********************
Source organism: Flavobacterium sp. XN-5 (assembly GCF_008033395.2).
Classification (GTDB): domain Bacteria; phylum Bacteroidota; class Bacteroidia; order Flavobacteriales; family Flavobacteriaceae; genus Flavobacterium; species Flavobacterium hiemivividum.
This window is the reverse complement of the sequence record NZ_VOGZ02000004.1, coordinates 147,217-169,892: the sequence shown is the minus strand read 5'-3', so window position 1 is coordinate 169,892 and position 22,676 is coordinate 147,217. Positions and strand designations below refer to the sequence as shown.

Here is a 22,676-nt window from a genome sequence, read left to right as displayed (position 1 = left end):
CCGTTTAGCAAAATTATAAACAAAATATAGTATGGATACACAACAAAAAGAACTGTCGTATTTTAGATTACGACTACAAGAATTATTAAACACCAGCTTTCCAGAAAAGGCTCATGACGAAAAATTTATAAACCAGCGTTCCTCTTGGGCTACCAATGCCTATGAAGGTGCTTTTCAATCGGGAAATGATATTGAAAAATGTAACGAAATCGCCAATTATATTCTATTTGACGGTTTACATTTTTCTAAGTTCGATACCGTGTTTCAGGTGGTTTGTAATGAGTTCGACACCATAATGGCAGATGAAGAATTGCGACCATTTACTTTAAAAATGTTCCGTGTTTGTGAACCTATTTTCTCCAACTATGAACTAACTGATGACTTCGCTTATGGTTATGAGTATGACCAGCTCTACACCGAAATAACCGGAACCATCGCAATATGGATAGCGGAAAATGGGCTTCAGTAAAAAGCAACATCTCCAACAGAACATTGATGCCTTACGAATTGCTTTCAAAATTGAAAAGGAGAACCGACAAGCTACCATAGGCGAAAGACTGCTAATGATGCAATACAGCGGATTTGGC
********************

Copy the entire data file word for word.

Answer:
Source organism: Flavobacterium sp. XN-5 (assembly GCF_008033395.2).
Classification (GTDB): domain Bacteria; phylum Bacteroidota; class Bacteroidia; order Flavobacteriales; family Flavobacteriaceae; genus Flavobacterium; species Flavobacterium hiemivividum.
This window is the reverse complement of the sequence record NZ_VOGZ02000004.1, coordinates 147,217-169,892: the sequence shown is the minus strand read 5'-3', so window position 1 is coordinate 169,892 and position 22,676 is coordinate 147,217. Positions and strand designations below refer to the sequence as shown.

Here is a 22,676-nt window from a genome sequence, read left to right as displayed (position 1 = left end):
CCGTTTAGCAAAATTATAAACAAAATATAGTATGGATACACAACAAAAAGAACTGTCGTATTTTAGATTACGACTACAAGAATTATTAAACACCAGCTTTCCAGAAAAGGCTCATGACGAAAAATTTATAAACCAGCGTTCCTCTTGGGCTACCAATGCCTATGAAGGTGCTTTTCAATCGGGAAATGATATTGAAAAATGTAACGAAATCGCCAATTATATTCTATTTGACGGTTTACATTTTTCTAAGTTCGATACCGTGTTTCAGGTGGTTTGTAATGAGTTCGACACCATAATGGCAGATGAAGAATTGCGACCATTTACTTTAAAAATGTTCCGTGTTTGTGAACCTATTTTCTCCAACTATGAACTAACTGATGACTTCGCTTATGGTTATGAGTATGACCAGCTCTACACCGAAATAACCGGAACCATCGCAATATGGATAGCGGAAAATGGGCTTCAGTAAAAAGCAACATCTCCAACAGAACATTGATGCCTTACGAATTGCTTTCAAAATTGAAAAGGAGAACCGACAAGCTACCATAGGCGAAAGACTGCTAATGATGCAATACAGCGGATTTGGC